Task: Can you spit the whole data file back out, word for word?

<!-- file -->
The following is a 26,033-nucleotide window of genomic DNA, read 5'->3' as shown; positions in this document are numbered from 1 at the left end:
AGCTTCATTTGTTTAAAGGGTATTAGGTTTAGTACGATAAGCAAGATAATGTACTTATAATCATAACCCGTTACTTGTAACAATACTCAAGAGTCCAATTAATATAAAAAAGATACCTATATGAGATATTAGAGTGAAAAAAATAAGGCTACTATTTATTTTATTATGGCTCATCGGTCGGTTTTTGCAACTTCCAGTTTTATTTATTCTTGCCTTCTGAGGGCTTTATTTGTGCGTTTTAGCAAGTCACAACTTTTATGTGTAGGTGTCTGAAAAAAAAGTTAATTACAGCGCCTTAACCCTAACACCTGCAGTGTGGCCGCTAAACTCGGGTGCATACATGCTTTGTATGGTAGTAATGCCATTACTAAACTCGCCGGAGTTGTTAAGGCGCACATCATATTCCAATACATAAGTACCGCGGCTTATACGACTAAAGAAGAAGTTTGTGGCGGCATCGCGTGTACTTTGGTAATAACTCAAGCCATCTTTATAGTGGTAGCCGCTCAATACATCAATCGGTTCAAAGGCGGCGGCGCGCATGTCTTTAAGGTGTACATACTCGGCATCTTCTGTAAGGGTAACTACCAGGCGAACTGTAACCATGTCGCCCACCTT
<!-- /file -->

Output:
The following is a 26,033-nucleotide window of genomic DNA, read 5'->3' as shown; positions in this document are numbered from 1 at the left end:
AGCTTCATTTGTTTAAAGGGTATTAGGTTTAGTACGATAAGCAAGATAATGTACTTATAATCATAACCCGTTACTTGTAACAATACTCAAGAGTCCAATTAATATAAAAAAGATACCTATATGAGATATTAGAGTGAAAAAAATAAGGCTACTATTTATTTTATTATGGCTCATCGGTCGGTTTTTGCAACTTCCAGTTTTATTTATTCTTGCCTTCTGAGGGCTTTATTTGTGCGTTTTAGCAAGTCACAACTTTTATGTGTAGGTGTCTGAAAAAAAAGTTAATTACAGCGCCTTAACCCTAACACCTGCAGTGTGGCCGCTAAACTCGGGTGCATACATGCTTTGTATGGTAGTAATGCCATTACTAAACTCGCCGGAGTTGTTAAGGCGCACATCATATTCCAATACATAAGTACCGCGGCTTATACGACTAAAGAAGAAGTTTGTGGCGGCATCGCGTGTACTTTGGTAATAACTCAAGCCATCTTTATAGTGGTAGCCGCTCAATACATCAATCGGTTCAAAGGCGGCGGCGCGCATGTCTTTAAGGTGTACATACTCGGCATCTTCTGTAAGGGTAACTACCAGGCGAACTGTAACCATGTCGCCCACCTT